Under the microscope, you will find the core of connective tissue and a keratinized stratified squamous epithelium in the lenticular papillae of ruminants.
Vallet and foliate papillae in a tongue
The vallate papillae are the larger and flattened structure on the dorsal surface of the tongue. They extend from the lingual surface and cover with the stratified squamous epithelium.
You will see numerous taste buds in the epithelium of the papillary side of the vallate papillae. The ducts from the serous secretory glands open into the sulcus (deep, circular furrow) at various levels.
So, the secretory products from the gland directly empty into the lingual surface. Numerous blood vessels and nerves are present in the core connective tissue of the vallate papillae.
The number of the vallate papillae significantly changes in the different animal species. You will find only 1 pair of vallate papillae in horse and pig tongue.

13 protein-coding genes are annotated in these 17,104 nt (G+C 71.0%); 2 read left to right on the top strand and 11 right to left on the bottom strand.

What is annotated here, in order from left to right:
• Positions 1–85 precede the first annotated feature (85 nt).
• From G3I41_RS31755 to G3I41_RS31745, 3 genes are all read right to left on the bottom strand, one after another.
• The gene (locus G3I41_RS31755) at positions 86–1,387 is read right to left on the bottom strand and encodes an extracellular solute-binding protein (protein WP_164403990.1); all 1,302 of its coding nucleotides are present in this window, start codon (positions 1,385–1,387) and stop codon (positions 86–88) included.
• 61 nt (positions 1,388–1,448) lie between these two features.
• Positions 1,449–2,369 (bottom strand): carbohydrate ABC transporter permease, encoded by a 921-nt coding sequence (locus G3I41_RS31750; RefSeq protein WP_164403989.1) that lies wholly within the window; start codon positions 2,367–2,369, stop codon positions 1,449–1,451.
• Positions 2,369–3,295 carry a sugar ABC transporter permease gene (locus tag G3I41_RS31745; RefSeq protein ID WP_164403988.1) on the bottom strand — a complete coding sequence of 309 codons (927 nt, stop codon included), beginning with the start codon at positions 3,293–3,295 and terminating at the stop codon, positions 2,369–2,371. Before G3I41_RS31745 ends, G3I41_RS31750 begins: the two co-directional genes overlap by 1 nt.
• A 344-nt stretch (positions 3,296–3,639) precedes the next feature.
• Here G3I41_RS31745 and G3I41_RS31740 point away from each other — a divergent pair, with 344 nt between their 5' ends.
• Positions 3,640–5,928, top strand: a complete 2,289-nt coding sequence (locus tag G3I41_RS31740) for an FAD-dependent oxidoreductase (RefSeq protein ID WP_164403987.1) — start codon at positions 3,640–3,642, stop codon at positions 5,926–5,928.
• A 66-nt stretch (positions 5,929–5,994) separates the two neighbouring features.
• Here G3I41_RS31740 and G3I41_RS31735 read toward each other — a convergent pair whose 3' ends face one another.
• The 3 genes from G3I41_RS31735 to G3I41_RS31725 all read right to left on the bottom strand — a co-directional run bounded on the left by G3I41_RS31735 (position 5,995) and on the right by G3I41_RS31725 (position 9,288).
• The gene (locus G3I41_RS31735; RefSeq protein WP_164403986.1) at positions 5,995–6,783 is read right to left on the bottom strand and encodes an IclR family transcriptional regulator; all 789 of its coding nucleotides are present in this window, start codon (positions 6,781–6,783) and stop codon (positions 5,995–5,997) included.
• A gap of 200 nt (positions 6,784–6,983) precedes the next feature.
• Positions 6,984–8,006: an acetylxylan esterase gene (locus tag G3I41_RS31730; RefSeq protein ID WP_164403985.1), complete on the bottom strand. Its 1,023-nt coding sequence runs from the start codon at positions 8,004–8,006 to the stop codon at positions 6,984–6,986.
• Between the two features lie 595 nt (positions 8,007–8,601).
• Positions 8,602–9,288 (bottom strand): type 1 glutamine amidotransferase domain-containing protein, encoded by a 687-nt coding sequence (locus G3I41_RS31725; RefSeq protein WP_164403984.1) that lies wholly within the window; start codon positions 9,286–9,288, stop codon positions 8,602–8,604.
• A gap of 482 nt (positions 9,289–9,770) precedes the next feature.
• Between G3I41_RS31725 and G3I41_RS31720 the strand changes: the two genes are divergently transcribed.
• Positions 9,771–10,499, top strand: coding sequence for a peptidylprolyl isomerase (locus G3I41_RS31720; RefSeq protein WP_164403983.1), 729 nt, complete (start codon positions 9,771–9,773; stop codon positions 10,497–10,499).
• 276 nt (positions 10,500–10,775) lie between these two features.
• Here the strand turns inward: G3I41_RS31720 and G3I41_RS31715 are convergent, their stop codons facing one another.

Dog possesses 4 – 6 pairs, whereas the cow possesses 8 – 18 pairs of vallate papillae in their tongue.
The microscopic figure of the tongue shows some parallel folds of the lingual mucosa. These are the foliate papillae on the tongue’s margin, just rostral to the palatoglossal arch.
You will also find the taste buds in the epithelium on the side of the mucosal folds of the tongue. There are no foliate papillae found in the cow tongue microscopic slide.
Though the foliate is gustatory type papillae, they are rudimentary and lack taste buds in the cat tongue.
Tongue cells under a microscope
Taste buds are ovoid structures in the tongue papillae that are made by clustering specialized epithelial cells. They are embedded (locates) in the stratified squamous epithelium of the fungiform, vallate, and foliate papillae of the animal’s tongue.
You may also find the taste buds in the soft palate, epiglottis, and other areas of the oral cavity and pharynx. The tongue under the microscope shows 3 types of cells in their taste bud –
- Type I and type II (sustentacular cells), and
- Type III or taste or gustatory cells (chemoreceptor cells),
You will also find some basal or stem cells in the structure of the taste bud of the tongue. Type I and II cells possess apical microvilli, and they project into the taste pore.
But what is the taste pore? You know the taste bud cells are spindle-shaped, extending from the basement membrane to the small opening on the epithelial surface. This opening of the taste bud is known as the taste pore.